If any lessons are to be learnt on how to keep an audience spellbound, tennis star Leander Paes had them all, as he captivated the imagination of the packed hall at the Dazzling Dubai Zone Institute in December.
The theme of his address, not surprisingly, was Partnerships are important, and speaking straight from the heart, Paes went on to unravel for the participants his magic journey in the world of tennis from an early age.
Right from the moment he dramatically took off his jacket to reveal the Rotary tee-shirt he was wearing inside, Paes became the darling of the audience. His address, which did not adhere to the time frame, but had nobody complaining, was filled with an expression of love and admiration for his parents, the way they shaped his life and values, an account of his tenacity and courage and how a little butterfly that sat on his raquet at the 1996 Olympics, helped him win the medal that he had coveted all his life.
My mother captained India in basketball, she was all of 5 ft and nothing! She had tremendous speed and thanks to her genes, I was born an athlete.
“As a little boy I had a dream to emulate my parents. My mother captained India in basketball, she was all of 5 ft and nothing! She had tremendous speed and thanks to her genes, I was born an athlete.” His father’s dream was to get a medal in hockey at the Munich Olympics in 1972. “The Games in Munich were shut down for two days as Palestinian terrorists held Israeli athletes hostage; the athletes were not allowed to go outside, nobody was allowed to come inside, no TV crews, no newspapers were allowed. The army took control of the village. I don’t know what my parents were thinking, but I was born nine months later! So I can say I am an Olymics kid!”
When he was a kid his father gave him Rs 100 everyday to spend on video games. “I thought he was the best dad ever. But I didn’t realise the method in my father’s madness was to actually develop athletic skills in me; eye and hand and eye and feet coordination necessary to become an athlete.”
Paes told the mesmerised audience how as a kid he would polish his father’s Olympics medal with Brasso “and as I made it shine, I wanted one of my own.” With the speed inherited from his mother, he started playing football and was selected for the Barcelona team. As an 11-year-old he went to Spain, visited the academy, and his dream was to become a great football star but for that he would have to give up his home, his country, his passport and play for Spain.
“That was the first lesson I learnt about professionalism… that it doesn’t matter where you live, who you partner with, but what matters is you surround yourself with the right people, have a dream and choose the right professionals to achieve that dream. Who you partner with makes you what you are. You have to be a student of life, learn from your peers, your coaches… only then can you achieve excellence.”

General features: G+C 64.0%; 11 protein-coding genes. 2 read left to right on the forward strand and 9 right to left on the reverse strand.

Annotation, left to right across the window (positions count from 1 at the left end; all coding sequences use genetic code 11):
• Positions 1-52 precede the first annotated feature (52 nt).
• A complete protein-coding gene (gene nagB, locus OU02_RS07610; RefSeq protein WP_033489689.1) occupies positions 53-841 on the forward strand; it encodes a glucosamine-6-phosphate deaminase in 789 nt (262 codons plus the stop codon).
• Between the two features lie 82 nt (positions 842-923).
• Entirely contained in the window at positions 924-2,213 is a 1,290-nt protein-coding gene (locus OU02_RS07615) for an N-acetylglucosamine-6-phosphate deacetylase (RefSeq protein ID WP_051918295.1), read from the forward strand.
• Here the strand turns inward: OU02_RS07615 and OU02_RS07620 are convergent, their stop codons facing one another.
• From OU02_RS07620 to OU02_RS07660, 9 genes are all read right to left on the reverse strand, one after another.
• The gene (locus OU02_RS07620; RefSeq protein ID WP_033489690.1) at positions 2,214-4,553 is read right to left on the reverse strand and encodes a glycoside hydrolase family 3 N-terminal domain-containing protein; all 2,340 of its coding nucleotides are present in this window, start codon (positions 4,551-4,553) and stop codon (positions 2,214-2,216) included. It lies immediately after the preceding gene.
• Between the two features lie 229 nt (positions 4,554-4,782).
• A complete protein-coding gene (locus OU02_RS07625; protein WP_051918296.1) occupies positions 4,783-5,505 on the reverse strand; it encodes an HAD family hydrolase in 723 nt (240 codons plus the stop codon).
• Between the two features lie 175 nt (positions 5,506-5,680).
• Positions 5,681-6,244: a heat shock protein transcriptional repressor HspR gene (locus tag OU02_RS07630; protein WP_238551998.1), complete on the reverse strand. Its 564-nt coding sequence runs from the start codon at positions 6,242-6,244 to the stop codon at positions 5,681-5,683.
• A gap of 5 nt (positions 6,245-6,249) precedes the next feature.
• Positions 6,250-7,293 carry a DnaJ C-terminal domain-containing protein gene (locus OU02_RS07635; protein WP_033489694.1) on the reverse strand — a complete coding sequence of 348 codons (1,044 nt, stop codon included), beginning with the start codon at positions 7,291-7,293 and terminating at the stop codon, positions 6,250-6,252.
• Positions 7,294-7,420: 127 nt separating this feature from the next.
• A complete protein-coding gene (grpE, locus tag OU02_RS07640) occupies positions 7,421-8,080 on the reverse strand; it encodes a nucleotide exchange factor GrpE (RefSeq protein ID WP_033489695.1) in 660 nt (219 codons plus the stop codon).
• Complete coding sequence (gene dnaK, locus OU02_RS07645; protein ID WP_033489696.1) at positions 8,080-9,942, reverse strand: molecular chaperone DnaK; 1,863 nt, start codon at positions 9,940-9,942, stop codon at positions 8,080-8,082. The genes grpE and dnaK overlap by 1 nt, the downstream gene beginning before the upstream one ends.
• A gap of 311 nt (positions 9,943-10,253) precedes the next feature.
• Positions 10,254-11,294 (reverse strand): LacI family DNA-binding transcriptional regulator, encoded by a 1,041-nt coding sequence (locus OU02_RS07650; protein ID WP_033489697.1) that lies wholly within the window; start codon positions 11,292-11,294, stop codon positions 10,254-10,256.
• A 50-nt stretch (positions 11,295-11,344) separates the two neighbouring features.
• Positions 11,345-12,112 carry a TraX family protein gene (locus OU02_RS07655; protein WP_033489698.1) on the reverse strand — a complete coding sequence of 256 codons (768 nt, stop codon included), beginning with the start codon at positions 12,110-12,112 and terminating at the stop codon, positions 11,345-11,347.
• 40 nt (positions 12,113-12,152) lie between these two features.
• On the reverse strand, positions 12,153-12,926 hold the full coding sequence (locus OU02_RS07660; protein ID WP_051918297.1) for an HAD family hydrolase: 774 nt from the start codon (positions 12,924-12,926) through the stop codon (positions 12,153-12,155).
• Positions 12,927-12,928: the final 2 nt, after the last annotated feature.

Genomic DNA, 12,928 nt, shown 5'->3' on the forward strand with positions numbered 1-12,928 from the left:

And excellence he did achieve as can be seen from a recent certificate that 14-time Grand Slam winner Rafael Nadal gave him: “Leander is one of the biggest stars in doubles and one of the best players in the history of tennis.”
When he gave up football, he told his father, from the top of his head, that he’d like to play tennis. “I told him find me the best tennis academy and I’ll tell you in a year if I want to continue with tennis.” Paes enrolled with the Britannia Amritraj Tennis Academy in Madras in 1985, and the academy played a key role in his early development. “I was the youngest of eight kids at the specialised academy; we woke up at 4.30 am, had to be on the court at 5 am, and for every minute we were late, we had to run 60 laps on the tennis court.” Discipline was the key: from 5 to 8 am they practised tennis. After school, they were back to the court at 4 pm, and till 7.30 pm “we played matches, simulated what we would play at the US or Australian Open, Wimbledon etc.” Homework, dinner and then time to write long letters “where I told my parents and sisters how much I missed them, particularly when I had fever. As a 13-year-old, I learned how to manage bank accounts, passports, travel bookings, and travel the whole globe. I remember one line my father wrote in a 101-page letter, and it was all about how tennis was your vehicle to become a man. That line said: ‘Use this vehicle to move the world’.”
I am a big believer in karma, and a practising Buddhist and I believe that partnerships are not just between human beings.
Next Paes took the audience on a fascinating flashback in time… to that magic day in the 1996 Atlanta Olympics, where he played Andre Agassi, “one of my dearest friends and one of the greatest human beings ever”. When he was 18 and won the Juniors title in US open, and got scholarships to 10 colleges, including those at UCLA, Harvard, Stanford, Barcelona, “he told me that to be a real professional athlete you have to move to the US and live here.”